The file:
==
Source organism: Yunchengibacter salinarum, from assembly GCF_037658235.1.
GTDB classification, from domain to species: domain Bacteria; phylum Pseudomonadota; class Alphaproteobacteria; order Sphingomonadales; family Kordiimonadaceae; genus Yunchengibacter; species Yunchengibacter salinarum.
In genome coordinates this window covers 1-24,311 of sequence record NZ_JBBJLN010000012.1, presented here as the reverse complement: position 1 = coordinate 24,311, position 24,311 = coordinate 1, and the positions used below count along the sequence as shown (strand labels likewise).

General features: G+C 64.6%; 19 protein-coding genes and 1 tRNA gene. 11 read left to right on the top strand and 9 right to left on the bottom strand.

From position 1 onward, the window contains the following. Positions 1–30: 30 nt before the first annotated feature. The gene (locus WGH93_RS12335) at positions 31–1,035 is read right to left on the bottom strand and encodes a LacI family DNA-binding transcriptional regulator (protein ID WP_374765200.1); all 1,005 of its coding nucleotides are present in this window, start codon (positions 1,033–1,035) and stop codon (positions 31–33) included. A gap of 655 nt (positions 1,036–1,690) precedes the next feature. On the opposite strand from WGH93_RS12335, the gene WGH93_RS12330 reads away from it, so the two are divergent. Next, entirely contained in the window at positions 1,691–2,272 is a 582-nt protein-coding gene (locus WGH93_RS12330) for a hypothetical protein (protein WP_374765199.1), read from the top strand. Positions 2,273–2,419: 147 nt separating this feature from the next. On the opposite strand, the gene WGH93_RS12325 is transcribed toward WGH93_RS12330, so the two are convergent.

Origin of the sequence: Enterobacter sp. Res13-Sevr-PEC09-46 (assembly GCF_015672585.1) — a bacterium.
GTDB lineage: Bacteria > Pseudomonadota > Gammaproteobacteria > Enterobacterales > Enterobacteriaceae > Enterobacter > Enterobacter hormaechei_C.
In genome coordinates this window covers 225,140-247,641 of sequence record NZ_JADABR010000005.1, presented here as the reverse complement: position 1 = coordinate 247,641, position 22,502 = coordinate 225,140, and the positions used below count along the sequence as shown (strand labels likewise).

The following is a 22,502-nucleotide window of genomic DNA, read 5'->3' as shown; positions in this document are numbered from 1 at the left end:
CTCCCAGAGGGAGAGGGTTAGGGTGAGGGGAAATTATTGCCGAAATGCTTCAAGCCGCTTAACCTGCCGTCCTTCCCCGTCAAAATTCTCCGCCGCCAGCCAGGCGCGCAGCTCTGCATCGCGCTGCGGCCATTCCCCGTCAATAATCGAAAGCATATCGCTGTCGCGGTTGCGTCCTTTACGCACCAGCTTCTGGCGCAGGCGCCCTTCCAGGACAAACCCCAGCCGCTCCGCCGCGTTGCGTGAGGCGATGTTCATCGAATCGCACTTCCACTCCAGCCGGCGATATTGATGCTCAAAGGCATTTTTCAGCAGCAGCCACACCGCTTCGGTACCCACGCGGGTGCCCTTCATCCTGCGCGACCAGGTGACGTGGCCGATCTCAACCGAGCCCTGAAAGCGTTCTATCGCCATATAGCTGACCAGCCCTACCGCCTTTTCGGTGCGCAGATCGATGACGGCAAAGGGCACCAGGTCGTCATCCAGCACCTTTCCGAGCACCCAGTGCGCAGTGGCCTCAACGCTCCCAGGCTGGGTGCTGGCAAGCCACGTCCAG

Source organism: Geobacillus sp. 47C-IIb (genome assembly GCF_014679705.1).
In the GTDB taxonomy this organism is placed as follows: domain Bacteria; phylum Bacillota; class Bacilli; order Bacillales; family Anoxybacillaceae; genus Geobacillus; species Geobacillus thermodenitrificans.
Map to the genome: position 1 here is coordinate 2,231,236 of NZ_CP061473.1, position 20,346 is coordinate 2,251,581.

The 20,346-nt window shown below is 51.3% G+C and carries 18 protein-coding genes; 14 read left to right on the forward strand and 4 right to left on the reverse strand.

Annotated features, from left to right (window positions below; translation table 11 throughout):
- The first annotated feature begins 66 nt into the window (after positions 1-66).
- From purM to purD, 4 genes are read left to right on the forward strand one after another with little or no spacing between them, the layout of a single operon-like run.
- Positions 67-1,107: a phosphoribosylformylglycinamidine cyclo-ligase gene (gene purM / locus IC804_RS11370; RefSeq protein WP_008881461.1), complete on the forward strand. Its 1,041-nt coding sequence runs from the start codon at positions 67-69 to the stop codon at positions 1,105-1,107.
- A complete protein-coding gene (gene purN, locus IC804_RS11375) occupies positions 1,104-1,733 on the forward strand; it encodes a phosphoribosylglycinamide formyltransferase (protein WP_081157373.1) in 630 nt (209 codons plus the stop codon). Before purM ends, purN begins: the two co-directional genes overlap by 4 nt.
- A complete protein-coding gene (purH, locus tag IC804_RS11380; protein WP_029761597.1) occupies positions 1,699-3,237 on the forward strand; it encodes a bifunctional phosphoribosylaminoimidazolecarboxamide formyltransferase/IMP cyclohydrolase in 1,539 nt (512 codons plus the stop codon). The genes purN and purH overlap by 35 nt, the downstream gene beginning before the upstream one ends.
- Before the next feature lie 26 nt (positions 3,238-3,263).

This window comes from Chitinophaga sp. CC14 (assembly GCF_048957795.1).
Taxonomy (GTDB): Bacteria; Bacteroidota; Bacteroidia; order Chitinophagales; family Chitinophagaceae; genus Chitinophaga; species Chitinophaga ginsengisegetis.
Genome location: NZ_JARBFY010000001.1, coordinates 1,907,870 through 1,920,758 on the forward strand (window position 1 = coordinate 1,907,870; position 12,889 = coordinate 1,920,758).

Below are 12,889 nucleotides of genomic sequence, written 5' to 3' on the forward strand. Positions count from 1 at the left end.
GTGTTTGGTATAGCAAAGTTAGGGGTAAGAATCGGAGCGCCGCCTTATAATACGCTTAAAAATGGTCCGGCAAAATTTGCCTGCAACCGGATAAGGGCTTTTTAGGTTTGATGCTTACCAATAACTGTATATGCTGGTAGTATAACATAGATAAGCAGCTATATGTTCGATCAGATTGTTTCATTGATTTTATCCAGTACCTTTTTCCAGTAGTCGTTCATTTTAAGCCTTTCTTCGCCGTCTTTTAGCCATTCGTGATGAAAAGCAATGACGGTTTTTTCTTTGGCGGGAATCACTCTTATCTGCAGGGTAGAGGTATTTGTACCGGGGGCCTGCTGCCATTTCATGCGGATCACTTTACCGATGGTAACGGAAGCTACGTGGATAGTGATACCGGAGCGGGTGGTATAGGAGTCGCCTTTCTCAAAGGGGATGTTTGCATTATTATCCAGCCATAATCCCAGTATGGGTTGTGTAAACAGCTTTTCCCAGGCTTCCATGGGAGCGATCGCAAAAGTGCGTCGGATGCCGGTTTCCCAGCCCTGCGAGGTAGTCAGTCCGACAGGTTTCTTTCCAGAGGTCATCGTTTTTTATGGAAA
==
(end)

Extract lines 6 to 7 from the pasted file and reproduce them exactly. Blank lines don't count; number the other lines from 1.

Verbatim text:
Origin of the sequence: Enterobacter sp. Res13-Sevr-PEC09-46 (assembly GCF_015672585.1) — a bacterium.
GTDB lineage: Bacteria > Pseudomonadota > Gammaproteobacteria > Enterobacterales > Enterobacteriaceae > Enterobacter > Enterobacter hormaechei_C.